House GOP advances bill to redraw Wake school board districts
Posted May 29, 2013
Updated May 30, 2013
Raleigh, N.C. — A proposal to redraw Wake County's school board districts for the second time in four years could be on the House floor Monday after passing the House Elections Committee Wednesday on strict party lines, 23-12.
The latest version of Senate Bill 325 redraws the county's current nine school board districts into seven, turning the other two seats into "regional districts." Like a bulls-eye, a central district would represent the city, while an outer district would represent the rest of the county.
It also moves the school board elections from odd-numbered years to November of even-numbered years. The new districts would take effect in 2016. The vote would be by plurality.
Members up for re-election in 2013 would run in their old districts for three-year terms instead of four.
Rep. Skip Stam, R-Wake, said the proposal would allow every voter to vote for two members of the school board instead of just one. He said many families whose children attend school in different board districts feel they don't have enough say in choosing members.
None of the current board members could attend Wednesday's meeting because it conflicted with their scheduled interview with superintendent finalists.
“It's particularly inappropriate to take up a bill that affects their board when a majority of them opposes the bill and they’re not available to speak,”said Rep. Deborah Ross, D-Wake.
If Republican sponsors wanted to let voters choose more than one school board member, Ross said, they could simply have added two regional or at-large seats to the board.
"What is completely unnecessary in this bill is redrawing the lines for the seven current school board members to get rid of the ones certain people don’t like," she said.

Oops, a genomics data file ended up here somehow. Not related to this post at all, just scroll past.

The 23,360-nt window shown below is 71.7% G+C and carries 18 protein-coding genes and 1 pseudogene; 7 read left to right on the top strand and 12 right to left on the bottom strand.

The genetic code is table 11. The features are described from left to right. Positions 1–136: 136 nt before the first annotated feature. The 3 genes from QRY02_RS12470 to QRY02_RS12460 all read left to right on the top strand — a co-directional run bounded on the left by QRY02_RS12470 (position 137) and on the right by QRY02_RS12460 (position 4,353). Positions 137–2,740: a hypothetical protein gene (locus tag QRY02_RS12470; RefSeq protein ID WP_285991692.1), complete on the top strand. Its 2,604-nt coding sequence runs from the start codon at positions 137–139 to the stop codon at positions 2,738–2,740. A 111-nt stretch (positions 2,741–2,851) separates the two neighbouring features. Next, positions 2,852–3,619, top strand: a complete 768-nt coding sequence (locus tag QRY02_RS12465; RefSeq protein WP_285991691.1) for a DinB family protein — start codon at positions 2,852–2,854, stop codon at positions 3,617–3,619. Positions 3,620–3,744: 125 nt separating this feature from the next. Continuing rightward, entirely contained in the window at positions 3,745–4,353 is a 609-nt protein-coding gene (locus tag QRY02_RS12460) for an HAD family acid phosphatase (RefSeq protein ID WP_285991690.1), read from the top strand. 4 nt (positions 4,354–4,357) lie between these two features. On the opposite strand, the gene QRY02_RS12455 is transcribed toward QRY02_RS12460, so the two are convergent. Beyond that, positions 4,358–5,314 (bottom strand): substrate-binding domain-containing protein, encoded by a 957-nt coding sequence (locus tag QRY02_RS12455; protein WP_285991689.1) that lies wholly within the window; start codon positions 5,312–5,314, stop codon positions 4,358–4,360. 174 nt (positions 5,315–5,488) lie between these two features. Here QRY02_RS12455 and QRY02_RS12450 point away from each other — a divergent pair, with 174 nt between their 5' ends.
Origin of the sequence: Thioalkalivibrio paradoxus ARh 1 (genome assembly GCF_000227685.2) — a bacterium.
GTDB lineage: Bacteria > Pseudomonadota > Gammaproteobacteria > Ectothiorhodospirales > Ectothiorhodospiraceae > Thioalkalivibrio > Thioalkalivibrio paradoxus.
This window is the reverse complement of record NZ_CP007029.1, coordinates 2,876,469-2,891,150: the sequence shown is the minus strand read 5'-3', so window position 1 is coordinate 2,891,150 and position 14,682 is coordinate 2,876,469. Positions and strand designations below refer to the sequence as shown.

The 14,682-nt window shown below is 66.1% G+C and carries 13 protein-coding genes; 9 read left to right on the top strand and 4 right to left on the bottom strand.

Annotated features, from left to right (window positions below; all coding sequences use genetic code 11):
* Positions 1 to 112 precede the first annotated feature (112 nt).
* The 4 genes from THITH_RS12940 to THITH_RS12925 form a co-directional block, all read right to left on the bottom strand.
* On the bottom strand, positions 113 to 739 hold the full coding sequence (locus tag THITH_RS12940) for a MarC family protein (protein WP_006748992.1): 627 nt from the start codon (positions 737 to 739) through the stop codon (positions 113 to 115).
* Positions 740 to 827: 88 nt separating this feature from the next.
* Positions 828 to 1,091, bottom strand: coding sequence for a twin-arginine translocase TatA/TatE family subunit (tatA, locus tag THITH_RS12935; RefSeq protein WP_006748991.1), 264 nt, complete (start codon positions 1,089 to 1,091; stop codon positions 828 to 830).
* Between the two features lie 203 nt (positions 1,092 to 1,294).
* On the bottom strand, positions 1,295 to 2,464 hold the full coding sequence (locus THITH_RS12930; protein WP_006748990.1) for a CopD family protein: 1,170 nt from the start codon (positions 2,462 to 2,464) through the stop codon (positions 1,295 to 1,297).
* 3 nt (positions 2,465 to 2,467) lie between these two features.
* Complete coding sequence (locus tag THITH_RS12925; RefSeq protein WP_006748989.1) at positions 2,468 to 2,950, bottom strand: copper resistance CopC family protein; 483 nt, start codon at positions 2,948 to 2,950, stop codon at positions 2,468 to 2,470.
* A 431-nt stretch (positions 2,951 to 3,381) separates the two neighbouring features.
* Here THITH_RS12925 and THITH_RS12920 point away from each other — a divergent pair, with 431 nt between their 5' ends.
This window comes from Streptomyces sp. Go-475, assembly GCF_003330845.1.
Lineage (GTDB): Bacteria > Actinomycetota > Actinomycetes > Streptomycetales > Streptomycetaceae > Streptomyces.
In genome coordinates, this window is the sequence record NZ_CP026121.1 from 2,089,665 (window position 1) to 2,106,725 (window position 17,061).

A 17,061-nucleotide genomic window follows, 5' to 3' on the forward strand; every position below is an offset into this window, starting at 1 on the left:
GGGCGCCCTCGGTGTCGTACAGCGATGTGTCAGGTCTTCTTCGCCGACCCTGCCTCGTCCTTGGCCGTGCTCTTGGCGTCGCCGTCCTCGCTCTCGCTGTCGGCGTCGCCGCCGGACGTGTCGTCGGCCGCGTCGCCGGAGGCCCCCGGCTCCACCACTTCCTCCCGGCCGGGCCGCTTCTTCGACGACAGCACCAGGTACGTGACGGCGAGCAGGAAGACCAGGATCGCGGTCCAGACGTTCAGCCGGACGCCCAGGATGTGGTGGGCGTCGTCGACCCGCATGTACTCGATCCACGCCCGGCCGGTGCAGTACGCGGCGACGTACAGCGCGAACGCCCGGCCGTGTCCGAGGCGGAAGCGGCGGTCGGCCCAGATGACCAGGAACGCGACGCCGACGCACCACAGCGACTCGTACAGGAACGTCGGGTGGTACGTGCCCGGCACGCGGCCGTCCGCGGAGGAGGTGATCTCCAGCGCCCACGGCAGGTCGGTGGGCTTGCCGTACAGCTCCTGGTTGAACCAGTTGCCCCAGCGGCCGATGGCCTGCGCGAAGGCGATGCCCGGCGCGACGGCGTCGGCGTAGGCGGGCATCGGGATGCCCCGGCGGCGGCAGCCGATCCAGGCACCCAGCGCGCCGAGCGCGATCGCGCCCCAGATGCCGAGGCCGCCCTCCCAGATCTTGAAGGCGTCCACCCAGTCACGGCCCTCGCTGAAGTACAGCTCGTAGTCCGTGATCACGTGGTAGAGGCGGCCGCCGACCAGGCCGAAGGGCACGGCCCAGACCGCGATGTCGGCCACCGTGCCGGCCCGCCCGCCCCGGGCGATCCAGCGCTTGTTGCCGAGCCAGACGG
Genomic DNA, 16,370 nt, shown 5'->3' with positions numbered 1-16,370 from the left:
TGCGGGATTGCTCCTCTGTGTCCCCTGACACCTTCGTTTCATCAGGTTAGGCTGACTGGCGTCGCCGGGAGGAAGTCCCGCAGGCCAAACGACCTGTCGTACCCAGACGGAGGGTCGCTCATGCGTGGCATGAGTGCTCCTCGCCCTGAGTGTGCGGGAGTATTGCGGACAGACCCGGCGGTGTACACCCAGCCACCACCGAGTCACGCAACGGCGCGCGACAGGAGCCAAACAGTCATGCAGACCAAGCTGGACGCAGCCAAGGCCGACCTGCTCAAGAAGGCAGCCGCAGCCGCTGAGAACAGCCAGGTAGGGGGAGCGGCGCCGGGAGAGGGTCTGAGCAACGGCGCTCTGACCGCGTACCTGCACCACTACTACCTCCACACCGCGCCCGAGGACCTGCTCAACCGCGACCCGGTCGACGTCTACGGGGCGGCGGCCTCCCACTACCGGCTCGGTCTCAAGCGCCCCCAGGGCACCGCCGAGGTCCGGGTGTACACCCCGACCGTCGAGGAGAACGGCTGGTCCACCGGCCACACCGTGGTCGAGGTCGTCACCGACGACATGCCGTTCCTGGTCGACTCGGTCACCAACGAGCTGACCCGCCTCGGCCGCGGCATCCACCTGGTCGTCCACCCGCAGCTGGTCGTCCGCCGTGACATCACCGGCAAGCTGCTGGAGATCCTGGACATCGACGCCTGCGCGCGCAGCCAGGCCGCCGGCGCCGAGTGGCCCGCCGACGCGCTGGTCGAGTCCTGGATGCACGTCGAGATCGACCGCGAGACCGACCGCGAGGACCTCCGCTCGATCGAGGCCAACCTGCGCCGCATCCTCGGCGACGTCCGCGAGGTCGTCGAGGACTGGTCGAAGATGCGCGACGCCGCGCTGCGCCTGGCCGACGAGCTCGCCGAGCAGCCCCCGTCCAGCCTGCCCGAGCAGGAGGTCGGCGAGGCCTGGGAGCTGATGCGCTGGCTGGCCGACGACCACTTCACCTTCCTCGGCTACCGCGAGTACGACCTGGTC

Ross also noted that the Greater Raleigh Chamber of Commerce and many members of the business community also oppose the redistricting. "They see stability in the school board as not only good for education but good for commerce," she said.
She tried to add a voter referendum to the bill – "Then, at least, you can find out from the people how they feel about this type of redistricting," she said – but the referendum was voted down.
Wake County Commissioner Joe Bryan told the committee the majority of the Board of Commissioners favors the bill because it "improves on the system that exists today."
But Commissioner Caroline Sullivan said redrawing the districts yet again would be "expensive and divisive," costing county taxpayers at least $240,000 to reprint and mail out new voter registration cards and print ballots for the many new split precincts the plan would create.
Attorney Claire Barnett with the Southern Coalition for Social Justice said the new plan violates equal protection and "one person one vote" because the populations of the new districts vary too widely.
In 2010, the Republican school board majority spent tens of thousands of taxpayer dollars to pay for a redistricting plan that favored Republicans, Barnett said, but Democrats won a majority of the seats on the board in 2011 anyway.
"There’s no clear justification or rationale for this action aside from the obvious partisan advantages that come with this new plan," she said.
Rep. Elmer Floyd, D-Cumberland, moved to postpone the vote on the bill until June 6, when school board members could attend: "I think that this board needs to hear from them," he said.
But Stam spoke against the delay. "We know the majority of the school board is opposed to it," he said. "We need to go on with business."
The attempt to postpone the vote was voted down on strict party lines, 23-12.